Persecuted Minorities

There have been a lot of news stories in the past couple of days here in the States that Arab-Americans are facing heightened – I think the word usually used is “unprecedented” – levels of discrimination.

It’s not hard to figure out why, unfortunately. For too many people, brown equals terrorist. That’s wrong, and it bothers me rather a lot.

What I also find bothersome is the way that people – including journalists – try to spin the current, reactionary wave of bigotry as special or unique or, indeed, unprecedented.

Does nobody remember history, anymore?

Forty-five years ago, African-Americans were treated far worse.

Seventy years ago, Japanese-Americans were treated far worse.

Eighty or ninety years ago, Irish-Americans were treated at least as badly, if not worse.

Discrimination and bigotry are grand old American traditions, unfortunately.

I grew up, years and years ago, in what was basically a tiny little ex-farming community in the middle of nowhere. Until I was six or seven, the only non-white people I ever saw were on TV. Several years and several moves later, my family lived in a mildly segregated suburb of Minneapolis, where my school had more British ex-pats than it did non-white people.

Then I woud up moving over to the east side of Saint Paul, which is, these days, pretty much a living embodiment of a multi-cultural melting pot.

Don’t get me wrong, there are narrow-minded bigots here, but they’re in the minority. (Sometimes literally – there’s an older Lebanese guy who runs a store not too far from where I live, who regularly goes off into rants about African-Americans… though that’s not quite the term he uses, if you get my drift. And the lady who runs a taqueria not far from there wouldn’t serve me until she was satisfied I wasn’t Salvadoran…) For the most part everyone is too busy trying to make ends meet to worry about where their neighbors are from.

That’s kind of a shame, in more ways than one.

When I first moved here, there was a big triplex that people in the neighborhood referred to as the “Hanoi Hilton”, because about thirty Hmong lived there at any given point in time. Where were they from? What did they do for a living? Nobody knew, nobody cared. They came and went at all hours, they had turned their entire back yard into a vegetable garden, and they pretty much kept to themselves.

Until a year or two ago, sadly, I was about as ignorant as most other people around here.

A couple blocks away is a grocery store owned by a Hmong family. (Minnesota has the second-largest Hmong population in the United States, most of them here in the Twin Cities. Unlike some of the other minorities, who tend to cluster in one or two geographic areas, the Hmong have spread out everywhere, which might be one of the reasons that they’re discriminated against less than some of the other ethnic groups – everyone gets exposed to them.) I shop there regularly. Over the years, I’ve picked up a few bits and pieces of the story of the people who run it, and it was kind of an eye-opener.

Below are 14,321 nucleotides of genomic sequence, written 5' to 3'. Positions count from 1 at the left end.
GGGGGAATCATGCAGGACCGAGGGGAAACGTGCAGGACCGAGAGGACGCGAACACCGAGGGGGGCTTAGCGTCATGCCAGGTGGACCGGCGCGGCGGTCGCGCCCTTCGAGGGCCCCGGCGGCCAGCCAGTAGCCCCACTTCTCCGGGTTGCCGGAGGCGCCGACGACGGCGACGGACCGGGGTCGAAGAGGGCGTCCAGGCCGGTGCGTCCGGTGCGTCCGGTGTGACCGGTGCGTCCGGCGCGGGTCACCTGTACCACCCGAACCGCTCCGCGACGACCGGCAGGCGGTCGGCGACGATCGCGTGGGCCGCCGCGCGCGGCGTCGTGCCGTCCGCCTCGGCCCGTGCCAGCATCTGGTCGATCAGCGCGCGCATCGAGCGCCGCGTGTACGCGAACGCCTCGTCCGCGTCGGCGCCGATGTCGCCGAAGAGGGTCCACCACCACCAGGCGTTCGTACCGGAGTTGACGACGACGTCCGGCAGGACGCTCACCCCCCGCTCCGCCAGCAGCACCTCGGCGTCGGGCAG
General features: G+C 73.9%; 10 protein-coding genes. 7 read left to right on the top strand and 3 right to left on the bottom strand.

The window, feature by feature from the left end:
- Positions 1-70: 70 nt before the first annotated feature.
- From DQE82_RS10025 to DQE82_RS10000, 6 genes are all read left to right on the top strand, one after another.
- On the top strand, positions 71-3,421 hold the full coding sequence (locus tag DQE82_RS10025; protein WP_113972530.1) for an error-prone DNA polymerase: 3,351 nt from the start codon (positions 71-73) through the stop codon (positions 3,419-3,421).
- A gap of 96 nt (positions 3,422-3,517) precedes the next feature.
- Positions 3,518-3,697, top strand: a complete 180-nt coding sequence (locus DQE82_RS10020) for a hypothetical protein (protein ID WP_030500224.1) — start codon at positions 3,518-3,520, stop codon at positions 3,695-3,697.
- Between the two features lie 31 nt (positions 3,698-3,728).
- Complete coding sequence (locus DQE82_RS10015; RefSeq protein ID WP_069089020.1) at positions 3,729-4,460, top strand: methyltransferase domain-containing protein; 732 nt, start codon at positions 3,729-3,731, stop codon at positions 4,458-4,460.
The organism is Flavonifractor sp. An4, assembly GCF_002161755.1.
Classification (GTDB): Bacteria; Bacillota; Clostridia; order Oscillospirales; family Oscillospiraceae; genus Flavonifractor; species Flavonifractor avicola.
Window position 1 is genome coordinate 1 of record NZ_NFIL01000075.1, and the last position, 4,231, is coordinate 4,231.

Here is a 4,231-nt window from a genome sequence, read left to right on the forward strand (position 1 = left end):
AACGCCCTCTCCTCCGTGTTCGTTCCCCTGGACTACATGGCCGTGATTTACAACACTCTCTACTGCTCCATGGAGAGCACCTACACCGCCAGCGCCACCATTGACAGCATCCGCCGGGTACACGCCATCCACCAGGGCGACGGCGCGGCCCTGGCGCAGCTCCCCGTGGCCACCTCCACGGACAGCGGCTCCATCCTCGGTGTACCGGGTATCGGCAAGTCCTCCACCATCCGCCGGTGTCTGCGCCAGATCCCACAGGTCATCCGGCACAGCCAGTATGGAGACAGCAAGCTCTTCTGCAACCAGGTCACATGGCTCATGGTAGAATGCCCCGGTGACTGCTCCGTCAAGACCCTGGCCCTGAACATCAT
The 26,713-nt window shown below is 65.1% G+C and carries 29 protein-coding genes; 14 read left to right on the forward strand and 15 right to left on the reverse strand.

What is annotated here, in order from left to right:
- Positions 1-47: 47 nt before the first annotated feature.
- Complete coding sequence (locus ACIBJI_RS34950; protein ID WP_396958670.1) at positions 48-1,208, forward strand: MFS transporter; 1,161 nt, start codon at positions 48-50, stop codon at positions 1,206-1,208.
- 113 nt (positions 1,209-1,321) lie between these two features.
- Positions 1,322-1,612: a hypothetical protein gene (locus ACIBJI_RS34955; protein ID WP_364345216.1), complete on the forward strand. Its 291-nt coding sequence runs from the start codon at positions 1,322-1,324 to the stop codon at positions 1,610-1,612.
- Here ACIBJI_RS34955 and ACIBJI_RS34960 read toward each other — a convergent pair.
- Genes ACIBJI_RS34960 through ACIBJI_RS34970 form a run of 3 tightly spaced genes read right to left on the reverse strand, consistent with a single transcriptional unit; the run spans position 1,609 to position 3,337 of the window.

They lived in a really secluded valley in Laos, back in the day, as farmers. They’d heard rumors there was a war going on, but never saw any sign of it, until one day a plane swooped in over the mountains and air-dropped a pallet of food on their village, probably by mistake. Made in America. Probably C- or K-rations, by the description. Whatever they were, they contained more protein than that village would have otherwise seen in over a year, even if it was strange and unfamiliar.

Everyone pretty much decided that if America could afford to give away food on that sort of scale, it must be the most awesome place in the world.

A couple years later, the war more-or-less ended, and a year or two later, some soldiers from the government – their government – came through the valley, set fire to the village, and told everyone to leave. They did, and eventually hooked up with other refugees, and made their way to the camps in Thailand. Many years later, they were offered the chance to emigrate to America, and they jumped on it. A couple decades later, they’re running a store and raising a family, and still think that America is just about the greatest place on earth.

When you realize that most of the Hmong families around here have a pretty similar story, it’s hard to hate them, or complain about their lifestyles. It’s like they say; bigotry really is born of ignorance.

Go figure, huh?

Published in: 'D' for 'Dumb', General, History | on September 24th, 2010| No Comments »

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